• Save money
  • Save time
  • Mitigate risk
  • Meet like-minded people
  • Get expert advice
  • Enjoy more service
  • Discover new things
  • Access a broader range of choices
  • Increase flexibility (make a smaller up-front commitment)
  • Access exclusive stuff
  • Achieve status and recognition
  • Feel part of something, recognized, understood

Always start with the goal your customer wants to achieve before you dig into specifics around functionality, , and service of your subscription.”


In-house content to read…

Recommendations from The Audiencers to add to your reading list.

The art of generating data insights, by Hicham Mernit, Head of Analytics at Algorytme, previously having worked as Director of Analytics & Reporting at , dives into what a data insight actually is and the 3-step process to generate this insight.

“In 2021, it was estimated that more data has been created in the last 2 years alone than in the entire previous history of humanity. Most experts agree that only about 5% of data is being used in a meaningful way. In other words, analysts and marketers have access to a plethora of information but find it challenging to generate insights.”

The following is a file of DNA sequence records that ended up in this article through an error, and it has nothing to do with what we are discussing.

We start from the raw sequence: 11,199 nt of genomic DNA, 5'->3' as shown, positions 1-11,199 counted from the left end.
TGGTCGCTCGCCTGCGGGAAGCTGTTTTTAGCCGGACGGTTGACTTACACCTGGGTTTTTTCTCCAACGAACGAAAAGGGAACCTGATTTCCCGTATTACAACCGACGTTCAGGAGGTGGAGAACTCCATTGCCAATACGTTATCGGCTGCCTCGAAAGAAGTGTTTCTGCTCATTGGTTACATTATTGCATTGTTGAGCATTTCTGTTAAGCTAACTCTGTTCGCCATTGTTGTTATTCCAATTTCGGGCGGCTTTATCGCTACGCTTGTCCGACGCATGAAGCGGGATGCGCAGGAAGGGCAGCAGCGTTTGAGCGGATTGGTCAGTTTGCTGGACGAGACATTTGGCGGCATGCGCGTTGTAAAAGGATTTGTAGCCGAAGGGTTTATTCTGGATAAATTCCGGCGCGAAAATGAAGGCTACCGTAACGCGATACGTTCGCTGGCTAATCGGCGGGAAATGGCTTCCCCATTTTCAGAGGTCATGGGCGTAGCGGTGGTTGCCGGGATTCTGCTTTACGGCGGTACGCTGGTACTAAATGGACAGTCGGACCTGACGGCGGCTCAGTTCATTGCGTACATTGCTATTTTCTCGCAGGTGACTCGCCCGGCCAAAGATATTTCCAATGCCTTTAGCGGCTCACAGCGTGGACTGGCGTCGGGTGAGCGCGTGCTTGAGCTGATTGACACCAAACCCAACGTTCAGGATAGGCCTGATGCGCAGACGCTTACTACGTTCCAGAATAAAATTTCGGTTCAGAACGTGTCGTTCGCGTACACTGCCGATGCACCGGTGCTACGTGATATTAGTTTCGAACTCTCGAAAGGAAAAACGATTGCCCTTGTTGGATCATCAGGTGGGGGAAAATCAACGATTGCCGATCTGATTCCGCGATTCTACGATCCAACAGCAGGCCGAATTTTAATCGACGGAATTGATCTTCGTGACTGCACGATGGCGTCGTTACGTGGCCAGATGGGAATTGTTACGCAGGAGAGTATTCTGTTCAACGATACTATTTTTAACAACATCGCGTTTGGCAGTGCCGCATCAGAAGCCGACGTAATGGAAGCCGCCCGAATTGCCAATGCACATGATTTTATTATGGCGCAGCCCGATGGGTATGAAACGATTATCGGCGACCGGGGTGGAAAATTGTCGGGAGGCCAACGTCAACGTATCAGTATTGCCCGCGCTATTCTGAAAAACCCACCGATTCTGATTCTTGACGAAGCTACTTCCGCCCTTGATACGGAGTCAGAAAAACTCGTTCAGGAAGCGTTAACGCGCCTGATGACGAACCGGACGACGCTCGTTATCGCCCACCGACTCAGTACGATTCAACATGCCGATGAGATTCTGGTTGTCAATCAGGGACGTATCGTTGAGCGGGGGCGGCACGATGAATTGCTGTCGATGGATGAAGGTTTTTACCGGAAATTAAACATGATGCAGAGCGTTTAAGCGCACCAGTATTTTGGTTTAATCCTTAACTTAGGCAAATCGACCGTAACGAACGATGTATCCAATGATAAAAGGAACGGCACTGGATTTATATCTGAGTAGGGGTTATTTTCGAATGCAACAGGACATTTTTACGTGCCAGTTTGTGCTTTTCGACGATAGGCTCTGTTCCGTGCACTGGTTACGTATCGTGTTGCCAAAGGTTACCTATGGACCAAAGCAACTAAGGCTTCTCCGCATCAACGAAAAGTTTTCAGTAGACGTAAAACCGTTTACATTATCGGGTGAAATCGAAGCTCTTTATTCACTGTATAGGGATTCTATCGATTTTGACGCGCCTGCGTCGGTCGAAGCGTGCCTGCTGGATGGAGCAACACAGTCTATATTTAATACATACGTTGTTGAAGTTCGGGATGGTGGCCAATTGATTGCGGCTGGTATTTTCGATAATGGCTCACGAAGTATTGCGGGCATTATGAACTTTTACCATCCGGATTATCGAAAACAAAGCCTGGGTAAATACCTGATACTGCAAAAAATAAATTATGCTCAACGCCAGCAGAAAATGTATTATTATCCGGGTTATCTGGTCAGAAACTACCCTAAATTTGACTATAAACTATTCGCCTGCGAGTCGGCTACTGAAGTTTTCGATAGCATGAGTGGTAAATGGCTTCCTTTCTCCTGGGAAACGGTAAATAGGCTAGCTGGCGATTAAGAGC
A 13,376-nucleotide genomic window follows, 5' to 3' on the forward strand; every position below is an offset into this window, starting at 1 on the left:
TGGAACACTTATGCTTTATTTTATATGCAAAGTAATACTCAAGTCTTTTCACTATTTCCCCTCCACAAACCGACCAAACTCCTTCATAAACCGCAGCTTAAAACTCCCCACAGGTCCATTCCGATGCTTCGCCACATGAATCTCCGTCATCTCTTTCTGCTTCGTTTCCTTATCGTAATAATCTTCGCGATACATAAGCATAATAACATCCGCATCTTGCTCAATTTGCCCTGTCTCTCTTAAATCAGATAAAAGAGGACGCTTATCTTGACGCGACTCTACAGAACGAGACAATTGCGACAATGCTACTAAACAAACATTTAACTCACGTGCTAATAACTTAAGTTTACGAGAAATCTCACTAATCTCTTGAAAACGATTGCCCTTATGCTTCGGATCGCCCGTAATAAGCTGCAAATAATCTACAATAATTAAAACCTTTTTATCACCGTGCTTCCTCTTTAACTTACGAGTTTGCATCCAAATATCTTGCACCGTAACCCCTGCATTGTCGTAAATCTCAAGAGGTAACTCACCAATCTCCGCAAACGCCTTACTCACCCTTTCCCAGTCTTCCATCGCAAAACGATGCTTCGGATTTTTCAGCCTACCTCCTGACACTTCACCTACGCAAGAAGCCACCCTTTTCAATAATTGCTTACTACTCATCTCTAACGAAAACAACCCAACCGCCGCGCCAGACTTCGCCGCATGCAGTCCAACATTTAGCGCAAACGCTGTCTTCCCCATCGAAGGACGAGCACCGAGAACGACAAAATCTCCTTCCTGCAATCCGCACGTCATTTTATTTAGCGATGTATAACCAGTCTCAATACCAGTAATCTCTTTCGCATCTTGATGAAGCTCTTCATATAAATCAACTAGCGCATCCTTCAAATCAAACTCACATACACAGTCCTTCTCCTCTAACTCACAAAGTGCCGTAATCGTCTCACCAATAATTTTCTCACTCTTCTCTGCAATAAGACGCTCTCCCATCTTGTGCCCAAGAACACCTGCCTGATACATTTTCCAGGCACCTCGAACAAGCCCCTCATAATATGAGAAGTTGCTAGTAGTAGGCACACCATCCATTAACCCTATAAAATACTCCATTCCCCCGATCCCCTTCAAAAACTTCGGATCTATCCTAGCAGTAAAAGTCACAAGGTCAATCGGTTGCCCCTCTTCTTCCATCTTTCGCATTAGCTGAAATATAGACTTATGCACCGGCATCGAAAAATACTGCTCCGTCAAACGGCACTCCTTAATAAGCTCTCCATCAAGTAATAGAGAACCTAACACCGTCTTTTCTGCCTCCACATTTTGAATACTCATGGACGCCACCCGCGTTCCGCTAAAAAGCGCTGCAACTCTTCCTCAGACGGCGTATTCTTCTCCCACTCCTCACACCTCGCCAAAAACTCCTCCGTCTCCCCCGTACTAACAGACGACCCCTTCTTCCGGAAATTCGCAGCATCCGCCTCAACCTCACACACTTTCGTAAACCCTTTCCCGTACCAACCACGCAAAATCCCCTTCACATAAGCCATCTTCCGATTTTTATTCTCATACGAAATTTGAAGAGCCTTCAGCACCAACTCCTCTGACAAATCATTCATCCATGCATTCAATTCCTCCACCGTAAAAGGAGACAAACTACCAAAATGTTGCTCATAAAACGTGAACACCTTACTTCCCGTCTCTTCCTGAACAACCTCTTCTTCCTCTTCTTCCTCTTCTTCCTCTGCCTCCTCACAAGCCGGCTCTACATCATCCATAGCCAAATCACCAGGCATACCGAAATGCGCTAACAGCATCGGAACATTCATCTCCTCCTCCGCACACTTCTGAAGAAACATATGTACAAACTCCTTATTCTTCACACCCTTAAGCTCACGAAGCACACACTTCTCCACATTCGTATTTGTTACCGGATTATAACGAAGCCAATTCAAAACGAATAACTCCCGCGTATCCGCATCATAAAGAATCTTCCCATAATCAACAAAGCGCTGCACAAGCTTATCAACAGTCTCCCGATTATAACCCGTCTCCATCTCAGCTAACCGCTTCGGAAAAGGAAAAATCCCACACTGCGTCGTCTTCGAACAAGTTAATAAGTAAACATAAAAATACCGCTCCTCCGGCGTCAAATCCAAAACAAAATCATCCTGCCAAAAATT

News publishers can build trust: how The Conversation is focussing on providing more value to people, by Khalil A. Cassimally, Head of Audience Insights

Didn't make the WAN-IFRA conference in Zaragoza this year? We summed up our key findings for you here (including insights from and Washington Post)

…and recommendations from elsewhere

Content from our friends.

“The future of media is not about digital transformation, but about transformation of digital”, Twipe's summary of key findings from their Digital Growth Summit last week

A large portion of the Americans who will pay for news are rich – whilst the title doesn't suggest anything new, Neiman Lab share some interesting data on propensity to pay for news in the US

Global audience insights from the third quarter of 2022, data from Chartbeat

That's all for now, see you again in 2 weeks!

All the best,

Madeleine